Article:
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Logic, Inductive and Deductive

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The question has sometimes been asked, Where should we begin in Logic? Particularly within the present century has this difficulty been felt, when the study of Logic has been revived and made intricate by the different purposes of its cultivators.

Where did the founder of Logic begin? Where did Aristotle begin? This seems to be the simplest way of settling where we should begin, for the system shaped by Aristotle is still the trunk of the tree, though there have been so many offshoots from the old stump and so many parasitic plants have wound themselves round it that Logic is now almost as tangled a growth as the Yews of Borrowdale—

An intertwisted mass of fibres serpentine

Upcoiling and inveterately convolved.

It used to be said that Logic had remained for two thousand years precisely as Aristotle left it. It was an example of a science or art perfected at one stroke by the genius of its first inventor. The bewildered student must often wish that this were so: it is only superficially true. Much of Aristotle's nomenclature and his central formulæ have been retained, but they have been very variously supplemented and interpreted to very different purposes—often to no purpose at all.

The Cambridge mathematician's boast about his new theorem—"The best of it all is that it can never by any possibility be made of the slightest use to anybody for anything"—might be made with truth about many of the later developments of Logic. We may say the same, indeed, about the later developments of any subject that has been a playground for generation after generation of acute intellects, happy in their own disinterested exercise. Educational subjects—subjects appropriated for the general schooling of young minds—are particularly apt to be developed out of the lines of their original intention. So many influences conspire to pervert the original aim. The convenience of the teacher, the convenience of the learner, the love of novelty, the love of symmetry, the love of subtlety; easy-going indolence on the one hand and intellectual restlessness on the other—all these motives act from within on traditional matter without regard to any external purpose whatever. Thus in Logic difficulties have been glossed over and simplified for the dull understanding, while acute minds have revelled in variations and new and ingenious manipulations of the old formulæ, and in multiplication and more exact and symmetrical definition of the old distinctions.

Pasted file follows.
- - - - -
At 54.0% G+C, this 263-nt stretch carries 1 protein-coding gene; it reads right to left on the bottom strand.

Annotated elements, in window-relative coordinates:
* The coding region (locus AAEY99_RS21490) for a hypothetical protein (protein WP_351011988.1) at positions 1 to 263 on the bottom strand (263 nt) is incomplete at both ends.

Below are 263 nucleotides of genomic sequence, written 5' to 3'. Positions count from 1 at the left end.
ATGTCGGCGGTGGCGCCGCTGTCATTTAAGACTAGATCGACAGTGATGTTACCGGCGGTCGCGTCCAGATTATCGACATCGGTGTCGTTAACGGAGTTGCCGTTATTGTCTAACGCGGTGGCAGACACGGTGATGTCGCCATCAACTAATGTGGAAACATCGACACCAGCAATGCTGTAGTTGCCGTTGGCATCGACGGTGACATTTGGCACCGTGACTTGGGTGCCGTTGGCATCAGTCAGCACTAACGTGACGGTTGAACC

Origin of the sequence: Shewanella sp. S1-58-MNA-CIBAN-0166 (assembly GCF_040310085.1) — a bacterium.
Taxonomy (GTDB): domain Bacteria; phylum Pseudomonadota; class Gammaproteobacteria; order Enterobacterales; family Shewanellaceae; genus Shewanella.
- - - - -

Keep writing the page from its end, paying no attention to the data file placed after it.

To trace the evolution of the forms and theories of Logic under these various influences during its periods of active development is a task more easily conceived than executed, and one far above the ambition of an introductory treatise. But it is well that even he who writes for beginners should recognise that the forms now commonly used have been evolved out of a simpler tradition. Without entering into the details of the process, it is possible to indicate its main stages, and thus furnish a clue out of the modern labyrinthine confusion of purposes.

How did the Aristotelian Logic originate?...